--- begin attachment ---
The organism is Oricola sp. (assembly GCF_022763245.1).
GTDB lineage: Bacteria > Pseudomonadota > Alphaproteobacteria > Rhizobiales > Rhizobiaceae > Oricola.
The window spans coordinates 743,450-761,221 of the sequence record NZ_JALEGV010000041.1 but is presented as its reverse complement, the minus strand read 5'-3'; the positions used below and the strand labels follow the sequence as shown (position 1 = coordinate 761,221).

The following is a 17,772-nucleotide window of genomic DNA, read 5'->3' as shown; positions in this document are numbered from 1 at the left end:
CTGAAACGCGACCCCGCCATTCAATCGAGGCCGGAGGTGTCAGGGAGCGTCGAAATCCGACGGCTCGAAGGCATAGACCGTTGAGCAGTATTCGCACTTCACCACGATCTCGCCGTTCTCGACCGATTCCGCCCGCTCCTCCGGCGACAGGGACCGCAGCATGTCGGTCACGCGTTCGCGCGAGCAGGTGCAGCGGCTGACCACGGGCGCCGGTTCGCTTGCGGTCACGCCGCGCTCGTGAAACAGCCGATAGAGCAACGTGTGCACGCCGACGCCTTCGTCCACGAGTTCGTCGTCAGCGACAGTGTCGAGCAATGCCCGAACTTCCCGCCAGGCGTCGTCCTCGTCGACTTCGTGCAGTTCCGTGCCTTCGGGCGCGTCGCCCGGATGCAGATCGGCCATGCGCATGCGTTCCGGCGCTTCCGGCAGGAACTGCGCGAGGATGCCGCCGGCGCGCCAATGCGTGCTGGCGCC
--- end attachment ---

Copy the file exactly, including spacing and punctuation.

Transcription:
The organism is Oricola sp. (assembly GCF_022763245.1).
GTDB lineage: Bacteria > Pseudomonadota > Alphaproteobacteria > Rhizobiales > Rhizobiaceae > Oricola.
The window spans coordinates 743,450-761,221 of the sequence record NZ_JALEGV010000041.1 but is presented as its reverse complement, the minus strand read 5'-3'; the positions used below and the strand labels follow the sequence as shown (position 1 = coordinate 761,221).

The following is a 17,772-nucleotide window of genomic DNA, read 5'->3' as shown; positions in this document are numbered from 1 at the left end:
CTGAAACGCGACCCCGCCATTCAATCGAGGCCGGAGGTGTCAGGGAGCGTCGAAATCCGACGGCTCGAAGGCATAGACCGTTGAGCAGTATTCGCACTTCACCACGATCTCGCCGTTCTCGACCGATTCCGCCCGCTCCTCCGGCGACAGGGACCGCAGCATGTCGGTCACGCGTTCGCGCGAGCAGGTGCAGCGGCTGACCACGGGCGCCGGTTCGCTTGCGGTCACGCCGCGCTCGTGAAACAGCCGATAGAGCAACGTGTGCACGCCGACGCCTTCGTCCACGAGTTCGTCGTCAGCGACAGTGTCGAGCAATGCCCGAACTTCCCGCCAGGCGTCGTCCTCGTCGACTTCGTGCAGTTCCGTGCCTTCGGGCGCGTCGCCCGGATGCAGATCGGCCATGCGCATGCGTTCCGGCGCTTCCGGCAGGAACTGCGCGAGGATGCCGCCGGCGCGCCAATGCGTGCTGGCGCC